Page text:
• Avoid – as mentioned – to focus on the artistic quality of the graphics.
  • Until participants are familiar with the format it is a good idea during the presentation that words put into the graphic review are discussed a little among the audience how they might be represented by graphics as an alternative. Many can in this way be engaged in the creative process of thinking in symbols and graphic representations.
  • Most will in the beginning put too much attention to representing the events, compared to using the indication of events to highlight important ideas and concepts.
  • Avoid being too critical during the presentation session encouraging the learners to be the one who give the comments.
  • On the other hand it is important for the teacher not to be too shy when important aspects are missing etc. in the presented graphic reviews.
  • Don’t make use of graphic review too often in normal school situations to avoid that the concentration and refreshing effect of this teaching method will disappear.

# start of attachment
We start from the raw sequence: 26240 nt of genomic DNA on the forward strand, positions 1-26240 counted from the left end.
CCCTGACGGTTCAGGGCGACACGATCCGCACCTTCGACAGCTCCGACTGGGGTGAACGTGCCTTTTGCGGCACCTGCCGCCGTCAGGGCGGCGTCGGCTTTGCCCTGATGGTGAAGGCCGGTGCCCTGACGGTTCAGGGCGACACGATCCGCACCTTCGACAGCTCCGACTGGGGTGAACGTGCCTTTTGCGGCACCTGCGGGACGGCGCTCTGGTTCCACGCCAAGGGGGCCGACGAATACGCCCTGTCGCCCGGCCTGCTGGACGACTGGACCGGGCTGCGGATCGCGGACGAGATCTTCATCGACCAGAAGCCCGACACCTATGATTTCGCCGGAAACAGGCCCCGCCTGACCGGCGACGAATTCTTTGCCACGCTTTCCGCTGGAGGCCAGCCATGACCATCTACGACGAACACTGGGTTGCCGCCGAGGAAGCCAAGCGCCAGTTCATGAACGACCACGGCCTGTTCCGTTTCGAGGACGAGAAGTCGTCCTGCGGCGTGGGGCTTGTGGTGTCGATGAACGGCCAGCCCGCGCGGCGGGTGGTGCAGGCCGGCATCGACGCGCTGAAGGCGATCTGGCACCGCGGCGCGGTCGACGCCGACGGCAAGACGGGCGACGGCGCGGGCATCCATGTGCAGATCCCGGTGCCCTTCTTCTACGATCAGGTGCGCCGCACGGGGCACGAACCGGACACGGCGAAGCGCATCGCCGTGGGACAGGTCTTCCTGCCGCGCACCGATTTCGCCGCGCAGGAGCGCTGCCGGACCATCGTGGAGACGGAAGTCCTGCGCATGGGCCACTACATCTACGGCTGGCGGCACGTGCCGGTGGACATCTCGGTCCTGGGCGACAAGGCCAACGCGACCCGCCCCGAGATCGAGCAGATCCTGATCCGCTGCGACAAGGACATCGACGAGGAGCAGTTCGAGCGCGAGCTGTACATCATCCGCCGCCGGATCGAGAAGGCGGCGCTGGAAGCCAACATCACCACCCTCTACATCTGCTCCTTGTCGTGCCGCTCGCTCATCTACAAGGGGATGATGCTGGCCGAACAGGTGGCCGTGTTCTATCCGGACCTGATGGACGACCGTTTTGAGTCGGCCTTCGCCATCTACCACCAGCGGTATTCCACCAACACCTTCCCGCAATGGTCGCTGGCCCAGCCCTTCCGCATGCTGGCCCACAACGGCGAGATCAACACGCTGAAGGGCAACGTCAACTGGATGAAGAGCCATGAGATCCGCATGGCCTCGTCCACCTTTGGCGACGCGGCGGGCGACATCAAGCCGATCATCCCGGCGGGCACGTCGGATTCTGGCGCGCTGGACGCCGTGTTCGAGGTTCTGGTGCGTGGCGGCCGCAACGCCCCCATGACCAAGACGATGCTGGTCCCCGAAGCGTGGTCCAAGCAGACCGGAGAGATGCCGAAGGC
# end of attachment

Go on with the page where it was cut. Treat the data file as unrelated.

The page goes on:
Why is graphic review a good example of learner centered teaching

Graphic reviews can be seen as good examples of learner centered teaching from a number of perspectives:

  • The production of a graphic review will rely on the personal interpretation of the learner. It is encouraged that the learner links the events and content of the training to own interpretation and include feelings and emotions (without letting them be dominating).
  • There will be a focus on linking concrete elements to theory formation and conceptual development.
  • It supports a contextual learning climate.